I've made suggestions on how to vote for Honor at Stake after Larry Correia suggested to his fans that they vote.

There is also the CLFA book bomb still kicking around there -- and yes, it's a two day event.

I'm not going to belabor the point. If you haven't voted for the Dragons, good luck, have fun, enjoy the voting.

And, you might want to check out the CLFA book bomb. They've got a few good books here.

If you haven't figured it out, I'm really tired, and still sick.

Here, have a photo of Batwoman by Alex Ross. Because it looks shiny.


Monday, July 18, 2016

CLFA Book Bomb

"The Conservative Libertarian Fiction Alliance is happy to announce that we will now be featuring book bombs, where we focus attention on lesser-known fiction authors who deserve to be better known. For the next two days (Monday, July 18 and Tuesday, July 19), please consider purchasing one or more of the books on this list. (Come on … You know you need a couple good reads for your vacation!) If your friend asks for a good book recommendation, send them a link to this page. If you think pop culture should better represent the voices of conservatives and libertarians, please help spread the word."

Yes, I'm on the list.

Yes, so are authors that I've reviewed before.

So are one or two books I've reviewed before.

Take a look, I think you'll enjoy some of these. Especially the first few. Enjoy.


1. The Notice by Daniella Bova

2. Honor at Stake by Declan Finn
"One's a bloodthirsty monster, the other is a vampire. Welcome to New York City, where Vampires Burn."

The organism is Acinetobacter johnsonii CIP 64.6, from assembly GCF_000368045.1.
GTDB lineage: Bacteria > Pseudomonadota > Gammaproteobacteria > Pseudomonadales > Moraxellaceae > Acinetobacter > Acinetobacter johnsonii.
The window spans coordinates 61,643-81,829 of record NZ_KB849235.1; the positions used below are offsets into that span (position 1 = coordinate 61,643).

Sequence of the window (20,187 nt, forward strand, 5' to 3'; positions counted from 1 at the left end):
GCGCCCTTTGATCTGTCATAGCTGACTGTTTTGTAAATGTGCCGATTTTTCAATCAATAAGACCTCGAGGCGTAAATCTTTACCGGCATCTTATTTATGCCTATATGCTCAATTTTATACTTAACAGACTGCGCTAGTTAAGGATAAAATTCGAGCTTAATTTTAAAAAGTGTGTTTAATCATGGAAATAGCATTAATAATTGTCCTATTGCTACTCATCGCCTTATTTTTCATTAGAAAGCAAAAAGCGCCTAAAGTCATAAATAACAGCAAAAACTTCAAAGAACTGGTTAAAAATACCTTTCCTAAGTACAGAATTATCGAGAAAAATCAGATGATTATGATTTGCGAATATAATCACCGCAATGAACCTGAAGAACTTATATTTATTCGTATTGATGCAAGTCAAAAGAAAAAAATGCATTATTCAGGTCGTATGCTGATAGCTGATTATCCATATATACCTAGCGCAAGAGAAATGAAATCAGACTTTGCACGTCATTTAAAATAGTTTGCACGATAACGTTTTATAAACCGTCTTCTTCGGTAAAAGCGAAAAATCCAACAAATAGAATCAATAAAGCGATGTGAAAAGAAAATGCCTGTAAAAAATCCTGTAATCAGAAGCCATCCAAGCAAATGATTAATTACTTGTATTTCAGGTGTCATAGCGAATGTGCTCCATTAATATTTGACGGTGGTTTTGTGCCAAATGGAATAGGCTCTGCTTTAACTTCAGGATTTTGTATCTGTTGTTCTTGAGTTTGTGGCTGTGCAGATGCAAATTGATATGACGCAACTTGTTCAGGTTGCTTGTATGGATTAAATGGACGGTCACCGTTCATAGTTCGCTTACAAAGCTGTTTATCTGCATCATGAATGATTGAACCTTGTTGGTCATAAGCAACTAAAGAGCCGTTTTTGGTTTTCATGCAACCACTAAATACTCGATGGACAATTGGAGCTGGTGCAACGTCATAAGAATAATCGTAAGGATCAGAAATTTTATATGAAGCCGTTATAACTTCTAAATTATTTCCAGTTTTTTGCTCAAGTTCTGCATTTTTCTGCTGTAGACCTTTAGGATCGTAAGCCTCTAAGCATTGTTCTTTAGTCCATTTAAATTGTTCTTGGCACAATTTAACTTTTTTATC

3. Chasing Freedom, by Marina Fontaine
"Geeks and outcasts fight an oppressive regime in near-future America."

4. Iron Chamber of Memory, by John C. Wright
"On an island time has forgotten, a man remembers a lost love, a lost soul, and an eternal evil."

5.The Unexpected Enlightenment of Rachel Griffin, by L. Jagi Lamplighter Wright
"Fringe meets Narnia at Hogwarts"

6. Her Brother's Keeper by Michael Kupari

7. By the Hands of Men, Book One: The Old World by Roy Madison Griffis

8. The Gods Defense (Laws of Magic Book 1) by Amie Gibbons
"In a world where the gods and magic have returned, enforcing justice just got a lot more hazardous!"

9. Portals of Infinity: Kaiju by John Van Stry

10. Beyond the Mist (The Chara Series Book 1) by Ben Zwycky

11. Echo of the High Kings by Jacob Spriggs
"In a world of vengeful spirits and dark gods, a handful stand against the darkness."

12. On Different Strings: A Musical Romance, by Nitay Arbel
"Penniless Texan guitar goddess teaches British engineering professor. Hearts start beating in harmony. The world has other ideas."

13. Fight for Liberty, by Theresa Linden

14. Van Ripplewink: You Can't Go Home Again, by Paul Clayton

15. Amy Lynn: Lady of Castle Dunn, by Jack July

16. The Worst President in History: The Legacy of Barack Obama, Matt Margolis

17. The Devil's Dictum by Frederick Heimbach

18. The Good Fight, by Justin Justin T Robinson

19. The Violet Crow by Michael Sheldon

How to Write People of Faith when you're an Atheist

The Injustice Gamer saw a tweet of my post "Fisking "How to Write Protagonists of Colour When You're White," and suggested, well, this topic.  At first I thought of how to reduce my brain to that of a "standard" atheist -- well, the public face of one, like an insult-spewing twat like Dawkins, or a snide, sneering Brit like Hitchens. And I figured it wasn't worth it. One of the reasons I am religious is that it's quite obvious to me that there must be a Deity out there (it's called the law of Causality, people, come now), and anything short of the Judeo-Christian God is just too damn small. Any argument I've seen by Hawkins et al to circumvent the existence of God to create the universe just sounds like bat Star Trek fan fiction (Temporal loops? Multiverses? Really, Steve? Really?). To pretend to be so closed minded so as to completely exclude the possibility is beyond my ability.

And, no, for the record, I have never completely excluded the possibility that there isn't a God. It's just that every time I've chewed over that concept, it really turns out to be inedible.